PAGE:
Competition or cooperation ??

In a previous post, I have discussed the characteristic roles of three innovation protagonists: societies, organisations, and entrepreneurs. Each have their strengths and weaknesses. And all of them interact with one another. But how do those interactions work? More like competition? More like cooperation? Let’s find out and investigate the different actions they might take to succeed in the innovation landscape.

In the long run, and from a macro perspective, societies are the main beneficiaries of innovation: it is only through innovation that they get their problems solved. Innovation is the means for fostering human well-being, economic prosperity, and technological progress, innovation thus generates value for societies. Yet regardless of the importance of innovation, societies rarely take part in it directly. Rather, they indirectly influence the innovation capacity they have access to by defining the rules for the functioning of society. These institutions, whether generically applicable to the whole society or specifically tailored to innovation itself, will set the conditions for innovation to occur. And they will have global effects across the entire innovation landscape. Thus, by shaping their institutions, societies compete with one another for the best way to cultivate innovation.

In addition, societies have a direct way of affecting innovation: they can establish organisations to fulfil specific purposes, which will become regional actors in the innovation landscape. They will pursue their defined purpose, within their defined business model, and within the given institutions. Usually, organisations are shorter-lived than societies; organisations’ time counts in decades rather than centuries.

Organisations are likely to compete with other organisations, e.g., in a business context. But they have a number of different ways of acting; they could:

  • seek to increase their innovation capacity by acquiring or retaining an entrepreneurial mindset ;
  • spin-off an additional organisation, thus creating an actor for a dedicated sub-purpose ;
  • seek to change existing institutions (e.g., through lobbying) to shape a more favourable environment for their activities ; or
  • use their mobility to move to other institutions, e.g., by entering into a market that is governed by a different, more favourable set of rules.

Despite this range of options, organisations’ flexibility, and their ability to respond to or even anticipate challenges is limited by their tendency to become sclerotic and preserve the status-quo. This inclination explains both, organisations’ need for an entrepreneurial approach and their inability to actually maintain it. For organisations, innovation and the resulting change is of value only as long as they are young, i.e., when they are in the process of being established. During that period, innovation is a key tool for any fledgling organisation to build, defend, and fortify its position. As soon as an organisation is established as a dominant actor in its specific domain, further change threatens to undermine or even destroy that position. Hence innovation, the former bliss, turns into an undesirable curse.

Entrepreneurs are local actors following their own guide star and vocation, and innovation is their driving force. For them, time counts in months to years, making them far more agile than societies or even organisations. Still, entrepreneurs act within the given rules of the game, as defined by the existing institutions.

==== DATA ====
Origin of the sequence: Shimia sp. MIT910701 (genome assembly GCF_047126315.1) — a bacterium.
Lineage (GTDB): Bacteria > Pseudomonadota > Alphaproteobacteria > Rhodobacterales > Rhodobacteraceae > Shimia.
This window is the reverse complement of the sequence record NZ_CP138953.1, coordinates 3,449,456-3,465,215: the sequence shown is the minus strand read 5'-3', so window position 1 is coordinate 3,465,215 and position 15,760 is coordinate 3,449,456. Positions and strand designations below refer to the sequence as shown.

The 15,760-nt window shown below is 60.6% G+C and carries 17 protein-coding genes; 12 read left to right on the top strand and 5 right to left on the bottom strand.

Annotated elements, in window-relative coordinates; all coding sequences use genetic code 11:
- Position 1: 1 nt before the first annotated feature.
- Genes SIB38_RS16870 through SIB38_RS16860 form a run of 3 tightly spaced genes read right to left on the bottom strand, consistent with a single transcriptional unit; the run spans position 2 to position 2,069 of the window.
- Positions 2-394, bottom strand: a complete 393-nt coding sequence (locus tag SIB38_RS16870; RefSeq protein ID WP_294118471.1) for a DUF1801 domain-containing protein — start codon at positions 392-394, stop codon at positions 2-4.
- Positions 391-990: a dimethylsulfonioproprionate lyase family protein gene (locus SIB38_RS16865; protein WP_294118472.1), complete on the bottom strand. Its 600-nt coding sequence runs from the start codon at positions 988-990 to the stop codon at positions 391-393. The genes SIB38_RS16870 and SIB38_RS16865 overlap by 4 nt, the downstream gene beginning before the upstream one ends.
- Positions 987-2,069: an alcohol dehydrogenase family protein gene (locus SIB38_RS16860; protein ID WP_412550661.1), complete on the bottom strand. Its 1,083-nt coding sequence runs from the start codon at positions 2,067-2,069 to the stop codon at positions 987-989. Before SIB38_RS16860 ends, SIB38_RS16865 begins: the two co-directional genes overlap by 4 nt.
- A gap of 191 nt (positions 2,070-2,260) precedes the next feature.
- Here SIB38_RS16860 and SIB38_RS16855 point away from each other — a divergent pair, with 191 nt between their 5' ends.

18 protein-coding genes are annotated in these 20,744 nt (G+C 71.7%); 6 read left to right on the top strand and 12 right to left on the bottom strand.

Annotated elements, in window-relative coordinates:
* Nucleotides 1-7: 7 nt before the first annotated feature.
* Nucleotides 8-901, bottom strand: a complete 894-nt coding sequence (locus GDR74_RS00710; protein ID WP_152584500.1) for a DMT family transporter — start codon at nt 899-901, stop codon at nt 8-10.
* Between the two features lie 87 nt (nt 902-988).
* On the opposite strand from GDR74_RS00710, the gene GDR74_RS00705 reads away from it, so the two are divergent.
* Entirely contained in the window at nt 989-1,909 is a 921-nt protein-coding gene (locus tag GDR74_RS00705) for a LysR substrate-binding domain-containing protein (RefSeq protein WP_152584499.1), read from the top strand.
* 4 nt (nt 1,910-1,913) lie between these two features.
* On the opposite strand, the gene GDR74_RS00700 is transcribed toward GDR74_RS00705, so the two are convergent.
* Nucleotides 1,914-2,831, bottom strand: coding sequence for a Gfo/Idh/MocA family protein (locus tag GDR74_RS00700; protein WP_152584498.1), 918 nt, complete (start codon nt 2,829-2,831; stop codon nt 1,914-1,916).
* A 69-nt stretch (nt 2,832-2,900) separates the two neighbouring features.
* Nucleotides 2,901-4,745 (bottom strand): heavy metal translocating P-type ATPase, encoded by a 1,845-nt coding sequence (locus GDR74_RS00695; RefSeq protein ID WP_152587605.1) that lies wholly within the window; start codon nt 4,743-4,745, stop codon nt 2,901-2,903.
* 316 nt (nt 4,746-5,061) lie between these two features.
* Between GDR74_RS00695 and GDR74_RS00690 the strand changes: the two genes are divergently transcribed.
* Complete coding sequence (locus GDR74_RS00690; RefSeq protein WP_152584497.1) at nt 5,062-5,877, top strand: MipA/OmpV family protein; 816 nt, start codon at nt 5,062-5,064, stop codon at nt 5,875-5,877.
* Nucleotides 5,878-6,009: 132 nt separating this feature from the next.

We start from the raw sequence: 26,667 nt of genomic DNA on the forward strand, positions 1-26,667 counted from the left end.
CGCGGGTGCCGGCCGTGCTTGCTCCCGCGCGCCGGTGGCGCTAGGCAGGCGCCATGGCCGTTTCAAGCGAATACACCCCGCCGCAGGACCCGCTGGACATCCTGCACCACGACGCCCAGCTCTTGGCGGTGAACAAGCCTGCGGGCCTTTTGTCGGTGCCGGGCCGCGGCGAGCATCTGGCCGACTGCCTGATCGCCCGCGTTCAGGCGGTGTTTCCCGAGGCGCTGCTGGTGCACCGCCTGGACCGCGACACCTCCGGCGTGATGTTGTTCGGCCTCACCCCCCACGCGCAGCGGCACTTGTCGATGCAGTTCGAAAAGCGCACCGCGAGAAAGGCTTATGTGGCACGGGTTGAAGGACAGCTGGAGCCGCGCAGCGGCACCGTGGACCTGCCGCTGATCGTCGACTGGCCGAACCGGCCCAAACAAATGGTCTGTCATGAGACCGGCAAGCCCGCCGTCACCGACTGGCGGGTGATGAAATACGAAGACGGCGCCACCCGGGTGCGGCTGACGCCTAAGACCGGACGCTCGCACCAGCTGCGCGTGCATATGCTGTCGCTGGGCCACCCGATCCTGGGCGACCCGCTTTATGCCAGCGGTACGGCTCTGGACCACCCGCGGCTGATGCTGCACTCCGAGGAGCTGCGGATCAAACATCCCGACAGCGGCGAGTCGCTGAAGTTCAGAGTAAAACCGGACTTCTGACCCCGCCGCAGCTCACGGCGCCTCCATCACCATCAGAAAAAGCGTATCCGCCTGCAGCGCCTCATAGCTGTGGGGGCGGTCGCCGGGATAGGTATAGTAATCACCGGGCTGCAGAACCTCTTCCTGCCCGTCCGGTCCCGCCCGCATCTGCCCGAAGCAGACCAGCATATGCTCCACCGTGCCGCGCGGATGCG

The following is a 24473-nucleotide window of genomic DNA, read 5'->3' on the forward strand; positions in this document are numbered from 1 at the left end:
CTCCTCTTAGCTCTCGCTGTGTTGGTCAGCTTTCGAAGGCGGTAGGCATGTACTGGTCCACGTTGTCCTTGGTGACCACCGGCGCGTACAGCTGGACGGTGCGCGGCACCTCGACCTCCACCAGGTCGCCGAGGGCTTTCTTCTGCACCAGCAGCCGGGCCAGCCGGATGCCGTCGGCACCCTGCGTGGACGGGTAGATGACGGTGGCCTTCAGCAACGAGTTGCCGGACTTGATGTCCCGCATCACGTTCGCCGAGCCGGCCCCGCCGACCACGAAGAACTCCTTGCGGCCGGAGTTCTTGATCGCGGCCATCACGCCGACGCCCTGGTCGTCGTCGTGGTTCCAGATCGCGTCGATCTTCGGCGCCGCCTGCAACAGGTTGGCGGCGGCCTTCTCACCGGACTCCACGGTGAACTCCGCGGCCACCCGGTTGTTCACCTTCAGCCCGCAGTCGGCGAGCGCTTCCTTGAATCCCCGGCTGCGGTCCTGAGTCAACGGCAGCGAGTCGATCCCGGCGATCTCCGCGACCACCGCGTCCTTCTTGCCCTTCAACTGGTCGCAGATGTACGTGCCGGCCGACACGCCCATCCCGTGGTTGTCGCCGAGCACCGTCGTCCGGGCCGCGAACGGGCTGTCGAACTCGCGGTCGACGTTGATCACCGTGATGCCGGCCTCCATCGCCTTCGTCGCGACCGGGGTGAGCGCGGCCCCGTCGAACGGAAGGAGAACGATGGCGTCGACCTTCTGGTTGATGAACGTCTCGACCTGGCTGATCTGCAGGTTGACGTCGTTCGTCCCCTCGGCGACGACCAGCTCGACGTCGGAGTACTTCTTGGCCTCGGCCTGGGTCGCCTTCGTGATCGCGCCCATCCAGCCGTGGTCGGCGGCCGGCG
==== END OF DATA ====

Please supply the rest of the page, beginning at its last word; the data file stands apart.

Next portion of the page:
In pursuing their own objectives, they might compete with other entrepreneurs or even challenge existing organisations. In order to succeed, they will usually seek to exploit their characteristic agility. In addition, they could:

  • shift to other institutions with more favourable conditions ; or
  • create a dedicated organisation to support their objectives.

In general, the interactions between the protagonists will at all times be a combination of behaviours: some will be proactive (first movers), while others will prefer to stay reactive (maybe as fast followers, maybe even as laggards). What we observe as competition is horizontal interaction (societies with societies, organisations with organisations, entrepreneurs with entrepreneurs). And this is complemented with vertical interactions (across societies, organisations, and entrepreneurs), which opens the path to cooperation. Horizontal and vertical interactions, when combined, allow for fairly complex patterns of behaviour, such as co-opetition (part competition, part cooperation), which have the potential to combine the different strengths of all protagonists to achieve a common goal.

It is important to acknowledge that neither societies nor organisations nor entrepreneurs can deliver required innovation out of thin air or just by themselves:

While the largest volume of innovation is executed by organisations,
only societies can change the institutions that shape the conditions for successful innovation, and
only entrepreneurs can act fast enough to respond to rapid challenges.

Organisations and entrepreneurs are mobile, they have the flexibility to “move to a better place” with more favourable conditions for successful innovation. Societies do not have that luxury, they are stuck with the conditions they created themselves. Institutions thus are key tools for a society to shape an attractive innovation environment. An environment that attracts organisations and entrepreneurs to help solve the problems at hand. Regarding horizontal interactions, institutions become a competitive advantage. But looking at the vertical interactions, institutions stimulate a fruitful symbiosis across all protagonists, combining their strengths and adding value for each of them.

I’m curious to learn your thoughts.


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